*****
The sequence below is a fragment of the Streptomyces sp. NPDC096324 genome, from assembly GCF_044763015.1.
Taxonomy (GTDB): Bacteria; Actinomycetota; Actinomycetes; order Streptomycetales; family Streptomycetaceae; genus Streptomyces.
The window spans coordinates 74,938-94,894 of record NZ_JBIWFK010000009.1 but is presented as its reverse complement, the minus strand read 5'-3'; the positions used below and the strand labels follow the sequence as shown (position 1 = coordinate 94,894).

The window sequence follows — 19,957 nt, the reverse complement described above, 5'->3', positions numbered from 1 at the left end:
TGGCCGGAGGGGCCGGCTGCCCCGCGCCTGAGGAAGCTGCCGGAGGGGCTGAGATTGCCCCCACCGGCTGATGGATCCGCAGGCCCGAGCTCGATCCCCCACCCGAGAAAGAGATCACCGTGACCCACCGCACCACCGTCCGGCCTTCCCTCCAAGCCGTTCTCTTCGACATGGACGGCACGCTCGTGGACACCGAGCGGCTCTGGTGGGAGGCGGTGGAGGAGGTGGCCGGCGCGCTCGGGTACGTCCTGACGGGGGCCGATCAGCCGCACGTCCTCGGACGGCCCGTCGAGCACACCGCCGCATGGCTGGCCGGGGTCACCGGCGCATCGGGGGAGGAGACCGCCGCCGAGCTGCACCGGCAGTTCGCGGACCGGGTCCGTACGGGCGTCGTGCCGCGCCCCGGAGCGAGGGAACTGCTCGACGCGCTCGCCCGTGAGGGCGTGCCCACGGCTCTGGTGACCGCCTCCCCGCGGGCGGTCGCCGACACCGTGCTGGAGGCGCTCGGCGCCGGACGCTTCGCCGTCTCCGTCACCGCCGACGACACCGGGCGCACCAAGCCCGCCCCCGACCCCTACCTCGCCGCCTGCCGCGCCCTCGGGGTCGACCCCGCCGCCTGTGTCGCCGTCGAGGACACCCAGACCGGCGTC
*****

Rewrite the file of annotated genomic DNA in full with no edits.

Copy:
The sequence below is a fragment of the Streptomyces sp. NPDC096324 genome, from assembly GCF_044763015.1.
Taxonomy (GTDB): Bacteria; Actinomycetota; Actinomycetes; order Streptomycetales; family Streptomycetaceae; genus Streptomyces.
The window spans coordinates 74,938-94,894 of record NZ_JBIWFK010000009.1 but is presented as its reverse complement, the minus strand read 5'-3'; the positions used below and the strand labels follow the sequence as shown (position 1 = coordinate 94,894).

The window sequence follows — 19,957 nt, the reverse complement described above, 5'->3', positions numbered from 1 at the left end:
TGGCCGGAGGGGCCGGCTGCCCCGCGCCTGAGGAAGCTGCCGGAGGGGCTGAGATTGCCCCCACCGGCTGATGGATCCGCAGGCCCGAGCTCGATCCCCCACCCGAGAAAGAGATCACCGTGACCCACCGCACCACCGTCCGGCCTTCCCTCCAAGCCGTTCTCTTCGACATGGACGGCACGCTCGTGGACACCGAGCGGCTCTGGTGGGAGGCGGTGGAGGAGGTGGCCGGCGCGCTCGGGTACGTCCTGACGGGGGCCGATCAGCCGCACGTCCTCGGACGGCCCGTCGAGCACACCGCCGCATGGCTGGCCGGGGTCACCGGCGCATCGGGGGAGGAGACCGCCGCCGAGCTGCACCGGCAGTTCGCGGACCGGGTCCGTACGGGCGTCGTGCCGCGCCCCGGAGCGAGGGAACTGCTCGACGCGCTCGCCCGTGAGGGCGTGCCCACGGCTCTGGTGACCGCCTCCCCGCGGGCGGTCGCCGACACCGTGCTGGAGGCGCTCGGCGCCGGACGCTTCGCCGTCTCCGTCACCGCCGACGACACCGGGCGCACCAAGCCCGCCCCCGACCCCTACCTCGCCGCCTGCCGCGCCCTCGGGGTCGACCCCGCCGCCTGTGTCGCCGTCGAGGACACCCAGACCGGCGTC